The South African Navy has received its second Damen ATD Tug 2909 at the naval base in Simon’s Town.

The ATD Tug 2909, named Inyathi, is the second of two vessels to be delivered as a part of a two vessel replacement contract awarded to Damen Shipyards Cape Town (DSCT).

The first ATD Tug, christened as Imvubu, was delivered in July 2015.

"The construction of these two vessels has also contributed to South African skills development and job creation."

The Damen-built tugs are set to replace two existing harbour and coastal tugs, De Neys and De Mist.

The vessels will be engaged to perform a range of functions, including towing, mooring and fire-fighting operations for the South African Navy’s current and future fleet of vessels under all weather conditions, hostile sea, and during minimum visibility, on a day and night basis.

The two new tugs will operate within the geographical boundary of Southern African ports and in coastal waters, and will join two Damen Stan Tugs that were delivered in 2006 by DSCT.

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The 29.13m-long vessels are modelled on Royal Navy design, are fitted with a bollard pull of 43t, and have a beam of 9.98m. They can achieve a speed of 13.2k.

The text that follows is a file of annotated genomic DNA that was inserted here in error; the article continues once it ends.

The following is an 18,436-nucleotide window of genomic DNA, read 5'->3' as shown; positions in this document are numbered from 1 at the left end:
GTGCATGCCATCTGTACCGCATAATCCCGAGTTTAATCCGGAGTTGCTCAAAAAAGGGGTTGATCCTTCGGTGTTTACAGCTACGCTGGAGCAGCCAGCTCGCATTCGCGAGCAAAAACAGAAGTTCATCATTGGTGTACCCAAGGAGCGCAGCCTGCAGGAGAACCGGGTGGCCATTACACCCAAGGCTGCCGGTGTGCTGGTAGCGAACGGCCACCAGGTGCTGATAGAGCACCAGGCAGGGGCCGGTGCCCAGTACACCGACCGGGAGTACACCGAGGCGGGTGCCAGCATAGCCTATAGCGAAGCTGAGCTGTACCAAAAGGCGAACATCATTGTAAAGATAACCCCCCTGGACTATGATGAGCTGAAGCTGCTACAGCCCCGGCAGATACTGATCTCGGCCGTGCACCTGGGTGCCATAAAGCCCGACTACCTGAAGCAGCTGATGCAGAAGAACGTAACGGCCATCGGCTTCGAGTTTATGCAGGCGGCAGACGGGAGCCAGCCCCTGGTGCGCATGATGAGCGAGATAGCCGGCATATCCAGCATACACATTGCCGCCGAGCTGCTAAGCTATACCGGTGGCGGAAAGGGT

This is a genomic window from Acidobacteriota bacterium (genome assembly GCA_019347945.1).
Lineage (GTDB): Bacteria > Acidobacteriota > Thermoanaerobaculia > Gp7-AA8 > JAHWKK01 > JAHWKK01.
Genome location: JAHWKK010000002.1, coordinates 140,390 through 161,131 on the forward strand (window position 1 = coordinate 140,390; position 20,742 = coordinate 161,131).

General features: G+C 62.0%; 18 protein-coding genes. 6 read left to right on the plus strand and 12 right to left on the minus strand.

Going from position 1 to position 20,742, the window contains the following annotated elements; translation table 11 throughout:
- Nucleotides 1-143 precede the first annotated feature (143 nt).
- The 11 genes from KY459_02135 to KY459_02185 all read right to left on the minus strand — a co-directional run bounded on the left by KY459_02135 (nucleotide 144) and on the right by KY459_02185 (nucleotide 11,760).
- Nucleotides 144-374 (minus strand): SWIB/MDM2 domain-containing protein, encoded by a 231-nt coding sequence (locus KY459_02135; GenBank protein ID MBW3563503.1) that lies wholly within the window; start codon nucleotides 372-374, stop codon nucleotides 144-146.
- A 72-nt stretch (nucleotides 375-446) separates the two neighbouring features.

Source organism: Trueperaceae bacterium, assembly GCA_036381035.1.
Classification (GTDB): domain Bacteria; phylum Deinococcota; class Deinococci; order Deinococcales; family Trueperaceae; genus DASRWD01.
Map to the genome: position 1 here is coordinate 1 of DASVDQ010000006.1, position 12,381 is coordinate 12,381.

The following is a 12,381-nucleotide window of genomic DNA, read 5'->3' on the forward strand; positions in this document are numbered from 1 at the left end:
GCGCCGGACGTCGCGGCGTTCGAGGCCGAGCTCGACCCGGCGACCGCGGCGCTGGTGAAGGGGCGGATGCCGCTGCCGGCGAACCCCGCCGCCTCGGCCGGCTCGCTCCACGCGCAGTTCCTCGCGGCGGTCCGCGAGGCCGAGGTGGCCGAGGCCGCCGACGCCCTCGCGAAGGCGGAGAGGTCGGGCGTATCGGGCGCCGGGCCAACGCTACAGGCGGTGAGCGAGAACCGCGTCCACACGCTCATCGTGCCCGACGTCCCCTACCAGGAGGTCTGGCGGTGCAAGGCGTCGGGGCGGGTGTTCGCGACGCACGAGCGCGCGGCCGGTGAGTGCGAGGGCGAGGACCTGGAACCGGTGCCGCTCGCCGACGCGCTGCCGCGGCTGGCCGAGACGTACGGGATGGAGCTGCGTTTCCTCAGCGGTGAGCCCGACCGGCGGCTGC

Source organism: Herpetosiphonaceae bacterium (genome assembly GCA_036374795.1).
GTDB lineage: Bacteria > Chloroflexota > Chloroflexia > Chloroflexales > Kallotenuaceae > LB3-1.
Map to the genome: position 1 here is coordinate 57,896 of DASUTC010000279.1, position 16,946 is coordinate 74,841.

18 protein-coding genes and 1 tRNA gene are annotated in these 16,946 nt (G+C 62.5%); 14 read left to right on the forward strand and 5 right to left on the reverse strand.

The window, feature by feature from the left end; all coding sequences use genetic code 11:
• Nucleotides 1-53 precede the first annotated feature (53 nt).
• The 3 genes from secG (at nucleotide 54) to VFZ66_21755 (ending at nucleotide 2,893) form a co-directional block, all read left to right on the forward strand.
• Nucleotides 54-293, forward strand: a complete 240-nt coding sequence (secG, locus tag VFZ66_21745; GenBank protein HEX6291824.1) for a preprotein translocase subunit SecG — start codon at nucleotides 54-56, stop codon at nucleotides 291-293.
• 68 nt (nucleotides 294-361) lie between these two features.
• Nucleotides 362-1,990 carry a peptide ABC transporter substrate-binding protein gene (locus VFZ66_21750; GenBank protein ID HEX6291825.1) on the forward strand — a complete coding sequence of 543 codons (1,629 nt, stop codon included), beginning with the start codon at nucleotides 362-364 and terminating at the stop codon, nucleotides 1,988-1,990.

The design is said to provide the vessels with maneuverability, high indirect towing forces and stability.

Construction of the vessels was carried out in South African shipyards, making use of local manpower, which subsequently generated local job opportunities.

DSCT chairman Sam Montsi said: "We are proud that the local content in the two Damen ATD Tug 2909 tugs amounts to over 50%.

"The construction of these two vessels has also contributed to South African skills development and job creation through Damen Shipyards Cape Town’s apprenticeship programme."

In January 2015, Damen completed construction of two FCS 5009 patrol vessels in South Africa, which is currently operational with the Cape Verdean Coast Guard.

Image: Damen’s ATD Tug 2909 Inyathi. Photo: courtesy of Damen Shipyards Group.